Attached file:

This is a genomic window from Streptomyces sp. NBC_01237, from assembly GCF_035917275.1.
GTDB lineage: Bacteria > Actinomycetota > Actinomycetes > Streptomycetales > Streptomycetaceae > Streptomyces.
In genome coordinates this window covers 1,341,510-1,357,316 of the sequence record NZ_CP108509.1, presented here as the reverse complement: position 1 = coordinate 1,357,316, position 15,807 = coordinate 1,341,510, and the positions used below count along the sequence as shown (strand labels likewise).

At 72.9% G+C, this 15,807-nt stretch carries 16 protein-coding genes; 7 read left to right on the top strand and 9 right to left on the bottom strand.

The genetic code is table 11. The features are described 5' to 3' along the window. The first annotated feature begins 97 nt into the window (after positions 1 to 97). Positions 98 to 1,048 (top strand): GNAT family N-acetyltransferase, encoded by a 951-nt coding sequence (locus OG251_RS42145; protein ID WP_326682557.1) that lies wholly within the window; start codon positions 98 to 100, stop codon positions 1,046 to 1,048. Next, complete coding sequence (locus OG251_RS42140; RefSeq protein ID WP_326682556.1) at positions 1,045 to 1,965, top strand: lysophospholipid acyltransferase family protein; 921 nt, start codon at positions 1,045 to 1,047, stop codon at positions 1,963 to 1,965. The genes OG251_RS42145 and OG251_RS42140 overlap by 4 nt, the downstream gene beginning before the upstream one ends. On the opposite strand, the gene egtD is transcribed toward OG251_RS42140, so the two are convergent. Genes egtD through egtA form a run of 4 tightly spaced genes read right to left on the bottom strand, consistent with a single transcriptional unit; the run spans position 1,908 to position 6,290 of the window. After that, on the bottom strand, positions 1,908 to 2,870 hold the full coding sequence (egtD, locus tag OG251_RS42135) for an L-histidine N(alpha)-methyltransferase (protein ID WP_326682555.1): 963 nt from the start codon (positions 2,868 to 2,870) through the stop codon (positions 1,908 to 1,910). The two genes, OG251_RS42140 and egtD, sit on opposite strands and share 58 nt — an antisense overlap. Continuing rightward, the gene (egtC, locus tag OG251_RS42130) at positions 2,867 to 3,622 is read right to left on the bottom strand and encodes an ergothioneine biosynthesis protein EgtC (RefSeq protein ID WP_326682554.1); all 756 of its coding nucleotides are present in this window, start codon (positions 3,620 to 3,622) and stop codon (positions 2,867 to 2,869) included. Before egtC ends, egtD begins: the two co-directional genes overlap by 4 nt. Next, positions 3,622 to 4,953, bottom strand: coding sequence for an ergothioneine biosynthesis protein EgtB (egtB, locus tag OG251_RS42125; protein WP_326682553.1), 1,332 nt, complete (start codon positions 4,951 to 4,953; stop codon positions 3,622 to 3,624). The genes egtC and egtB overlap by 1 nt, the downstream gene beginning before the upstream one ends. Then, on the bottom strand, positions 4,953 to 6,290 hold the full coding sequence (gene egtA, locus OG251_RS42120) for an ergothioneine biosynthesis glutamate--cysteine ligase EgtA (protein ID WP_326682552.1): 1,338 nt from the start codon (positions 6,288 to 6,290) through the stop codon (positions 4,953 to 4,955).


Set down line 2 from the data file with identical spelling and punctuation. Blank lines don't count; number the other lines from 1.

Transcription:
GTDB lineage: Bacteria > Actinomycetota > Actinomycetes > Streptomycetales > Streptomycetaceae > Streptomyces.